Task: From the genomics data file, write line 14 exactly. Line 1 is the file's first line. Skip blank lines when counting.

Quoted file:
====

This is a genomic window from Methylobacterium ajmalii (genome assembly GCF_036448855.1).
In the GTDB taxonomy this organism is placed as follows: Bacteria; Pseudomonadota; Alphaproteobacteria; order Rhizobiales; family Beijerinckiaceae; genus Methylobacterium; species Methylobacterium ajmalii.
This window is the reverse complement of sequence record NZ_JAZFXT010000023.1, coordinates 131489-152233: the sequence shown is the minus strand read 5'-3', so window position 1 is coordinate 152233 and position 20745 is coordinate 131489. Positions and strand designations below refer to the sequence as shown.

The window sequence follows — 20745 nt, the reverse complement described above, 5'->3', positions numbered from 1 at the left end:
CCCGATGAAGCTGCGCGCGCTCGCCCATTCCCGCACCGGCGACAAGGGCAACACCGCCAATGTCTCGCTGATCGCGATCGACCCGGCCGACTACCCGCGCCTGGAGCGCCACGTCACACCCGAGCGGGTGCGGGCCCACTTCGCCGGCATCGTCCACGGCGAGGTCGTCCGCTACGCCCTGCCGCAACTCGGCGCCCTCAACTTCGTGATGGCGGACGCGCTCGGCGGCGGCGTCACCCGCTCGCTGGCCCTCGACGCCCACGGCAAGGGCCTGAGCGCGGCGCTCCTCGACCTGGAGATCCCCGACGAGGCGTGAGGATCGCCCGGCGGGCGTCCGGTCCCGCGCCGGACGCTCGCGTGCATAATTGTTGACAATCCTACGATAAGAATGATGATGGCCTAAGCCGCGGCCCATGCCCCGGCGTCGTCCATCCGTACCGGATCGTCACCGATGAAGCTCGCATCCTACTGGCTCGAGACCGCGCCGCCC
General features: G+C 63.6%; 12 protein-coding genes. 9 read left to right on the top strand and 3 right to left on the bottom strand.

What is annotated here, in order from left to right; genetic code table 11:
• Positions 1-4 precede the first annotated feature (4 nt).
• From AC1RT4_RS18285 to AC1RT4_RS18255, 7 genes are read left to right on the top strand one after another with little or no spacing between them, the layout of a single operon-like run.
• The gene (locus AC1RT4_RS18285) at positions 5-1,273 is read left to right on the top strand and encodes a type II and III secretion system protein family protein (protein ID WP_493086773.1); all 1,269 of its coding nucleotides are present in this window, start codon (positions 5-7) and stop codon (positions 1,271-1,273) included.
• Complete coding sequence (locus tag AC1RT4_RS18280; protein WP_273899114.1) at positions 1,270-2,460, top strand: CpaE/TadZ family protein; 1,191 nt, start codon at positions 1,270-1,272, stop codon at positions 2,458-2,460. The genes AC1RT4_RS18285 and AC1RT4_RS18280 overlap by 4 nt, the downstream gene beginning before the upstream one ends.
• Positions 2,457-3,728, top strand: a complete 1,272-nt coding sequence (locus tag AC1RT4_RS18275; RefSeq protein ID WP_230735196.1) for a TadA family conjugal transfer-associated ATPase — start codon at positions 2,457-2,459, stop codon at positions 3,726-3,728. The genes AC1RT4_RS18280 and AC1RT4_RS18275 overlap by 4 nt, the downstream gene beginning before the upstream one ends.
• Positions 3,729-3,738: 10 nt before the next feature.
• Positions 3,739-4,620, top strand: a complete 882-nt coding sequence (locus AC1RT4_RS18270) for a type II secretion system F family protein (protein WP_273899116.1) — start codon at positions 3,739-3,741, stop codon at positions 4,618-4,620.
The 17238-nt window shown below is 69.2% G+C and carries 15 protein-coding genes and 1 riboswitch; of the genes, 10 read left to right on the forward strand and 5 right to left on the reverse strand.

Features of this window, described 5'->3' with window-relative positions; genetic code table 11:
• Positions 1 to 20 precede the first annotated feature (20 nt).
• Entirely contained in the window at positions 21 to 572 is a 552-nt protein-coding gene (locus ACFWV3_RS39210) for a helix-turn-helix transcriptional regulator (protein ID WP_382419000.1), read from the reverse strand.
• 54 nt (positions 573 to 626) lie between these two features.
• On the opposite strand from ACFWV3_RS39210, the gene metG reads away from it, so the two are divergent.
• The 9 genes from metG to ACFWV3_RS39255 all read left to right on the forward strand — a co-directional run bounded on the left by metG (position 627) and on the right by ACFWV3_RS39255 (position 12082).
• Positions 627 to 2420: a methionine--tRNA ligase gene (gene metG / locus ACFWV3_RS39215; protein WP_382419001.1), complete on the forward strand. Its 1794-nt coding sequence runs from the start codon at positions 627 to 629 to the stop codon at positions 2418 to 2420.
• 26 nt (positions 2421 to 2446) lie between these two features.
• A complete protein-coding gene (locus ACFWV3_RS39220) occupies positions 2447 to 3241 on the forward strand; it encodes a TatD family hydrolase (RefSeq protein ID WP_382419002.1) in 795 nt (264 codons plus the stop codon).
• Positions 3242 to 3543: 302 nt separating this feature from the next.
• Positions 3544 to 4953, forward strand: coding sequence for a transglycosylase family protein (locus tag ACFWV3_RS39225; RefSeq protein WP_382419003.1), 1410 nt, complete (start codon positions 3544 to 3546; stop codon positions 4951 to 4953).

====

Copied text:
• Positions 3,739-4,620, top strand: a complete 882-nt coding sequence (locus AC1RT4_RS18270) for a type II secretion system F family protein (protein WP_273899116.1) — start codon at positions 3,739-3,741, stop codon at positions 4,618-4,620.